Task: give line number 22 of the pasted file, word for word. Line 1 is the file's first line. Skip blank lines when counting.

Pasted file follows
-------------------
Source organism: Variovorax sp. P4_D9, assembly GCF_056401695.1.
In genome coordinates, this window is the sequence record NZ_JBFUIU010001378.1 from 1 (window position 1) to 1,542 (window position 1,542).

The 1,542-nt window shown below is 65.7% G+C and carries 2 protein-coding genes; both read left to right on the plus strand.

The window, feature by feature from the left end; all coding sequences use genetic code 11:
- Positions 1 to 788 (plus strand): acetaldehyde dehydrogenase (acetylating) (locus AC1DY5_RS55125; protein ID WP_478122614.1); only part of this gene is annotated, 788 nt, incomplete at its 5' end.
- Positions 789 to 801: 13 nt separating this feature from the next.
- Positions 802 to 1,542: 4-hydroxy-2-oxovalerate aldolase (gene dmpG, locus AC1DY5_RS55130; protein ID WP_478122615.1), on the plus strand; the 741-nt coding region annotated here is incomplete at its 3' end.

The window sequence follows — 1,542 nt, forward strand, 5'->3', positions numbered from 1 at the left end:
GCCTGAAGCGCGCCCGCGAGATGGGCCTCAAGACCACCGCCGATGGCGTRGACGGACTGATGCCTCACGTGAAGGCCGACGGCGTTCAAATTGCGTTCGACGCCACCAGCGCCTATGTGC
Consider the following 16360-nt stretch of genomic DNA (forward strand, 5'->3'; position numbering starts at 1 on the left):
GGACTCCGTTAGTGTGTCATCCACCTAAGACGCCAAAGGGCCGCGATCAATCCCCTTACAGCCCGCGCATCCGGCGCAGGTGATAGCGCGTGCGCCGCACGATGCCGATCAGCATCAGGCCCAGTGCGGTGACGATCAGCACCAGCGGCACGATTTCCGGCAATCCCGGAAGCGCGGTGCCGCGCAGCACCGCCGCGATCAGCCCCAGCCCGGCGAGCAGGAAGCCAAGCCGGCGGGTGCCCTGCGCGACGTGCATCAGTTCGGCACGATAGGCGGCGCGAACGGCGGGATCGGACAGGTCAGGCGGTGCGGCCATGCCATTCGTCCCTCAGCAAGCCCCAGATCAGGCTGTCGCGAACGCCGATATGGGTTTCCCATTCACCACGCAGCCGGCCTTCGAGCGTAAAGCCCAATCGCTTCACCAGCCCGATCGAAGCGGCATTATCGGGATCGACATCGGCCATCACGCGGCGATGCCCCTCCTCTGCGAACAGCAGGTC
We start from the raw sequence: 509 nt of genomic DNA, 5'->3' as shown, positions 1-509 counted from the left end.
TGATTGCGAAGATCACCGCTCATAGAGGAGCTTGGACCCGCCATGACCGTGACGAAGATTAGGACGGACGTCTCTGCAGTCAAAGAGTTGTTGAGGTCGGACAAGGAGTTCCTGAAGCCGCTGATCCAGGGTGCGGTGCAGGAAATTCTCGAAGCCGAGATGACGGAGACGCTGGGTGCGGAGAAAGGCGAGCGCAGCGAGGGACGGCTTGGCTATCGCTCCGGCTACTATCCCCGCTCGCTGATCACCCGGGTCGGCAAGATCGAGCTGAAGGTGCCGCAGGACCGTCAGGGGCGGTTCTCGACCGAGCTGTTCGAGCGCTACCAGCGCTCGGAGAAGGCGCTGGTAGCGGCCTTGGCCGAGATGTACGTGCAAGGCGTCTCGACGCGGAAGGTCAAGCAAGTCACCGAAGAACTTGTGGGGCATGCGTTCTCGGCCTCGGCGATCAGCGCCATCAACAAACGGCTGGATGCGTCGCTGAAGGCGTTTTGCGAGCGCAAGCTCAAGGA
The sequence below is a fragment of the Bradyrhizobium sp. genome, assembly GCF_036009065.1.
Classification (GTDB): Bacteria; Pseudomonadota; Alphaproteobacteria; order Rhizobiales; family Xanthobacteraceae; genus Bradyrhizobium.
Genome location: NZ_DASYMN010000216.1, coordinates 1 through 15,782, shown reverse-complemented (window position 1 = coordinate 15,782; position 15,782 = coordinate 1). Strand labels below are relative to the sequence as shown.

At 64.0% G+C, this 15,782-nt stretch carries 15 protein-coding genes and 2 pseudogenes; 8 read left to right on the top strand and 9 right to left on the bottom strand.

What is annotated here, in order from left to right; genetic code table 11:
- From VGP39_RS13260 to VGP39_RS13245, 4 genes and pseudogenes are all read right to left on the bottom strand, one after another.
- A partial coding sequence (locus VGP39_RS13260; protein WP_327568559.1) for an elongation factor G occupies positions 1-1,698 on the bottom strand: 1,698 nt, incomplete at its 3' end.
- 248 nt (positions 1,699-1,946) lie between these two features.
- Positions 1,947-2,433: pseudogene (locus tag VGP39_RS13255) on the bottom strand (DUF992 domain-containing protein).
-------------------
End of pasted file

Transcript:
- Positions 1,947-2,433: pseudogene (locus tag VGP39_RS13255) on the bottom strand (DUF992 domain-containing protein).